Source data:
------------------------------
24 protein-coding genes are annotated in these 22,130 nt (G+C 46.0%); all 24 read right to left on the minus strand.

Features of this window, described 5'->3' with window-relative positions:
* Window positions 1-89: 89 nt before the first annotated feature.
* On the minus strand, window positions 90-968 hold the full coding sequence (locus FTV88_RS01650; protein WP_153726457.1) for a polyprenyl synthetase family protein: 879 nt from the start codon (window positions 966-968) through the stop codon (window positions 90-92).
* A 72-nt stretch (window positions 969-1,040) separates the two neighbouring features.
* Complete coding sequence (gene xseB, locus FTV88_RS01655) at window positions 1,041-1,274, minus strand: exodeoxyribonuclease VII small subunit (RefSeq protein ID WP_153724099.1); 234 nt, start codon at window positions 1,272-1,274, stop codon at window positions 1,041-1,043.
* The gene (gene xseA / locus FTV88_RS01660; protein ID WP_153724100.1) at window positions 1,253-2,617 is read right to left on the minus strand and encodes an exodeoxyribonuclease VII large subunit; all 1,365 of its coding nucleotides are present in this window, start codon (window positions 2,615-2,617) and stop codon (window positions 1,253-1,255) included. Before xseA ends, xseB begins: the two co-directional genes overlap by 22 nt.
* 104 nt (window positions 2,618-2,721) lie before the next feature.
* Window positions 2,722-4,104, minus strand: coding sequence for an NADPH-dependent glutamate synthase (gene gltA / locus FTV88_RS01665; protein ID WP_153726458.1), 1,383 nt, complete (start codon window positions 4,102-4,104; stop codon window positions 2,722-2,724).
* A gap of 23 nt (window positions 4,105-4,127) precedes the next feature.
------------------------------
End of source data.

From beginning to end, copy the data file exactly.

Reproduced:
24 protein-coding genes are annotated in these 22,130 nt (G+C 46.0%); all 24 read right to left on the minus strand.

Features of this window, described 5'->3' with window-relative positions:
* Window positions 1-89: 89 nt before the first annotated feature.
* On the minus strand, window positions 90-968 hold the full coding sequence (locus FTV88_RS01650; protein WP_153726457.1) for a polyprenyl synthetase family protein: 879 nt from the start codon (window positions 966-968) through the stop codon (window positions 90-92).
* A 72-nt stretch (window positions 969-1,040) separates the two neighbouring features.
* Complete coding sequence (gene xseB, locus FTV88_RS01655) at window positions 1,041-1,274, minus strand: exodeoxyribonuclease VII small subunit (RefSeq protein ID WP_153724099.1); 234 nt, start codon at window positions 1,272-1,274, stop codon at window positions 1,041-1,043.
* The gene (gene xseA / locus FTV88_RS01660; protein ID WP_153724100.1) at window positions 1,253-2,617 is read right to left on the minus strand and encodes an exodeoxyribonuclease VII large subunit; all 1,365 of its coding nucleotides are present in this window, start codon (window positions 2,615-2,617) and stop codon (window positions 1,253-1,255) included. Before xseA ends, xseB begins: the two co-directional genes overlap by 22 nt.
* 104 nt (window positions 2,618-2,721) lie before the next feature.
* Window positions 2,722-4,104, minus strand: coding sequence for an NADPH-dependent glutamate synthase (gene gltA / locus FTV88_RS01665; protein ID WP_153726458.1), 1,383 nt, complete (start codon window positions 4,102-4,104; stop codon window positions 2,722-2,724).
* A gap of 23 nt (window positions 4,105-4,127) precedes the next feature.